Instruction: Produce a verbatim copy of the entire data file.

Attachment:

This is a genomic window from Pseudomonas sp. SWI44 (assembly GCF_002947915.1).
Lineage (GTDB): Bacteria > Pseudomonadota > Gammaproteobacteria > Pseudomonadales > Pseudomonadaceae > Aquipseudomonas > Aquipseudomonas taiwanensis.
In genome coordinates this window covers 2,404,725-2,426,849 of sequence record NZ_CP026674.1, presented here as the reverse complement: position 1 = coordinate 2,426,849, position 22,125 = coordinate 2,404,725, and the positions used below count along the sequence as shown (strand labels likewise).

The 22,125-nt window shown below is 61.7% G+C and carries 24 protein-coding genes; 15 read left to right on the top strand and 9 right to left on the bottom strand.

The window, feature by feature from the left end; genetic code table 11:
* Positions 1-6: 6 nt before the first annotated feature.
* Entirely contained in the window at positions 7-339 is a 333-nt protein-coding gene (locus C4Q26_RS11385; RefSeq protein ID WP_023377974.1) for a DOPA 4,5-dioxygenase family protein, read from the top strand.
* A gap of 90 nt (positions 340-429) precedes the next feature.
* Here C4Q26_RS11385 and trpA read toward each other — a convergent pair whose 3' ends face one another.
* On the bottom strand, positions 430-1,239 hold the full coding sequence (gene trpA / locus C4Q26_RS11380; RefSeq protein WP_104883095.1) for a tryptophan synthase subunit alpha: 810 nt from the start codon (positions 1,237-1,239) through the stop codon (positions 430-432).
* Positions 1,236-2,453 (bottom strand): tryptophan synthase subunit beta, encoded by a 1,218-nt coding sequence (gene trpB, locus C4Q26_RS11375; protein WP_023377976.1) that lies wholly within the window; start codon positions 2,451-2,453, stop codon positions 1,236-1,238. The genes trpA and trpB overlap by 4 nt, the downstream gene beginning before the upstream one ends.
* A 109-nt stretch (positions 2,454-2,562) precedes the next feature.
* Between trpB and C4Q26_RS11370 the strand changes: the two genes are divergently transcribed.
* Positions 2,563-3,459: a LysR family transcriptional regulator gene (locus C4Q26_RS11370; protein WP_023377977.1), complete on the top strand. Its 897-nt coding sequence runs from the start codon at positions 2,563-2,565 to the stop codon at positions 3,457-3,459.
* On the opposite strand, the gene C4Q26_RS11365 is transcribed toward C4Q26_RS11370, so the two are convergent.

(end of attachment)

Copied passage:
This is a genomic window from Pseudomonas sp. SWI44 (assembly GCF_002947915.1).
Lineage (GTDB): Bacteria > Pseudomonadota > Gammaproteobacteria > Pseudomonadales > Pseudomonadaceae > Aquipseudomonas > Aquipseudomonas taiwanensis.
In genome coordinates this window covers 2,404,725-2,426,849 of sequence record NZ_CP026674.1, presented here as the reverse complement: position 1 = coordinate 2,426,849, position 22,125 = coordinate 2,404,725, and the positions used below count along the sequence as shown (strand labels likewise).

The 22,125-nt window shown below is 61.7% G+C and carries 24 protein-coding genes; 15 read left to right on the top strand and 9 right to left on the bottom strand.

The window, feature by feature from the left end; genetic code table 11:
* Positions 1-6: 6 nt before the first annotated feature.
* Entirely contained in the window at positions 7-339 is a 333-nt protein-coding gene (locus C4Q26_RS11385; RefSeq protein ID WP_023377974.1) for a DOPA 4,5-dioxygenase family protein, read from the top strand.
* A gap of 90 nt (positions 340-429) precedes the next feature.
* Here C4Q26_RS11385 and trpA read toward each other — a convergent pair whose 3' ends face one another.
* On the bottom strand, positions 430-1,239 hold the full coding sequence (gene trpA / locus C4Q26_RS11380; RefSeq protein WP_104883095.1) for a tryptophan synthase subunit alpha: 810 nt from the start codon (positions 1,237-1,239) through the stop codon (positions 430-432).
* Positions 1,236-2,453 (bottom strand): tryptophan synthase subunit beta, encoded by a 1,218-nt coding sequence (gene trpB, locus C4Q26_RS11375; protein WP_023377976.1) that lies wholly within the window; start codon positions 2,451-2,453, stop codon positions 1,236-1,238. The genes trpA and trpB overlap by 4 nt, the downstream gene beginning before the upstream one ends.
* A 109-nt stretch (positions 2,454-2,562) precedes the next feature.
* Between trpB and C4Q26_RS11370 the strand changes: the two genes are divergently transcribed.
* Positions 2,563-3,459: a LysR family transcriptional regulator gene (locus C4Q26_RS11370; protein WP_023377977.1), complete on the top strand. Its 897-nt coding sequence runs from the start codon at positions 2,563-2,565 to the stop codon at positions 3,457-3,459.
* On the opposite strand, the gene C4Q26_RS11365 is transcribed toward C4Q26_RS11370, so the two are convergent.